Orbit Unlimited (Pyramid Books, New York, 1961);
New America (TOR Books, New York, 1982);
The Queen Of Air And Darkness and other stories (NEL Books, London, 1977).
Orbit Unlimited collects four stories set respectively on Earth, in space, in Rustum orbit and on Rustum. The fourth story describes life on the plateau and a rescue expedition to the lowland. This concluding story, and thus also the book, has a positive ending:
a lost child is rescued;
his rescuers, the child's father and another man, are heroes;
the father, a strict puritan, has resolved some personal issues during the rescue;
the mayor had blackmailed the second man to accompany the father in order to counteract the colonists' tendency towards isolated agricultural selfishness - public duties performed freely from a sense of responsibility will minimise the need for coercive laws as the colony grows;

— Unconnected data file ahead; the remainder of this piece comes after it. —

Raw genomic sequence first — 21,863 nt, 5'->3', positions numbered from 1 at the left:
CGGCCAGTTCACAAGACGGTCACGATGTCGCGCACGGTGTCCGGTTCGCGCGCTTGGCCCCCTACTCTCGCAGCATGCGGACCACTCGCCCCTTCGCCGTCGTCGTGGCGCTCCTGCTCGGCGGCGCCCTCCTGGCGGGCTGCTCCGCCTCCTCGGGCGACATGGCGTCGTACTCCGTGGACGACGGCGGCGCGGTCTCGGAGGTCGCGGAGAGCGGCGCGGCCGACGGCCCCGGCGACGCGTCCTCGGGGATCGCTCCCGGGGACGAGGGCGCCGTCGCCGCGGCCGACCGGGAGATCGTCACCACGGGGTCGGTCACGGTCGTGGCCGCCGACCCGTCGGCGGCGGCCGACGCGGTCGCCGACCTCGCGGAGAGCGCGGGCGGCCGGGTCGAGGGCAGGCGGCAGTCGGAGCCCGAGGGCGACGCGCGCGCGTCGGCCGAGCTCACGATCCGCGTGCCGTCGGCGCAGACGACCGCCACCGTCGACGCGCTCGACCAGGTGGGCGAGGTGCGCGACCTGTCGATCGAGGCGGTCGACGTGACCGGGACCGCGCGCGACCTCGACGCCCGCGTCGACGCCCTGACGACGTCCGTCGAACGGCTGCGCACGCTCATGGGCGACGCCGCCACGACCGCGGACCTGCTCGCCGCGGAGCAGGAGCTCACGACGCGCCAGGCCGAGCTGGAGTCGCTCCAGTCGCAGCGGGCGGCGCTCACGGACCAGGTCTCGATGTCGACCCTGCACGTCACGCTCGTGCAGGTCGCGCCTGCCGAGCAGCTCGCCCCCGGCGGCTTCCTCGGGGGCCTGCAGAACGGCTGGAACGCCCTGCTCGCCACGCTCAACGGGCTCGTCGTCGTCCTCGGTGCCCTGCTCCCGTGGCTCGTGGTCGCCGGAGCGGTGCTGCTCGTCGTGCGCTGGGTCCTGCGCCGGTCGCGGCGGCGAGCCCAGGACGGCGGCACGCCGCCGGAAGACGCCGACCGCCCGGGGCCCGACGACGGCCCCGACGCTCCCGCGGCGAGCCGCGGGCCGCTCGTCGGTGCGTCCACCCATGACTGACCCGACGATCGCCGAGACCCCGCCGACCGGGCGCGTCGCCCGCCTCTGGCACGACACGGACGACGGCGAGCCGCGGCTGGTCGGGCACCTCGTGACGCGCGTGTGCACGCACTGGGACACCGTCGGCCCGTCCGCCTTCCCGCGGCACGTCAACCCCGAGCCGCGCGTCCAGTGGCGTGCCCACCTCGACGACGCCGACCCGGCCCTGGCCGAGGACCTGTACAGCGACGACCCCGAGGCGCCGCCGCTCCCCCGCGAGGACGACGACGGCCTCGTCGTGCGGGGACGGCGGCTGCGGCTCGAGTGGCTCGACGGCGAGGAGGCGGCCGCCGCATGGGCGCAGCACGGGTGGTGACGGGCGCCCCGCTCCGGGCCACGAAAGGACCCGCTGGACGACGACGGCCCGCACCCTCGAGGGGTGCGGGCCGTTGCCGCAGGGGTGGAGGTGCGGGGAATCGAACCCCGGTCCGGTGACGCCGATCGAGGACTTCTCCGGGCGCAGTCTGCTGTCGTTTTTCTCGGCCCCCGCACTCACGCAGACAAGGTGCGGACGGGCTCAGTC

the boy, an exogene formerly bullied by his peers, is now a hero to them;
more importantly, he is a rare individual who can live comfortably in the high air pressure at sea level, thus he and his descendants will colonise the rest of the planet.
This positive ending is well expressed by the concluding sentences as the blackmailed but now happy rescuer recuperates:
"Svoboda didn't return to his book at once. He lay for a while gazing out the window, toward the horizon where the snowpeaks of Hercules upheld the sky." (p. 158)
I am currently rereading New America but can comment now that the title and the blurb are misleading. The latter refers to "...freedom-minded Jeffersonians..." whereas the book features not Jeffersonians in a place called New America but Constitutionalists on a plateau called High America. This book, a sequel to Orbit Unlimited, continues the story of Rustum and introduces other extrasolar colonies.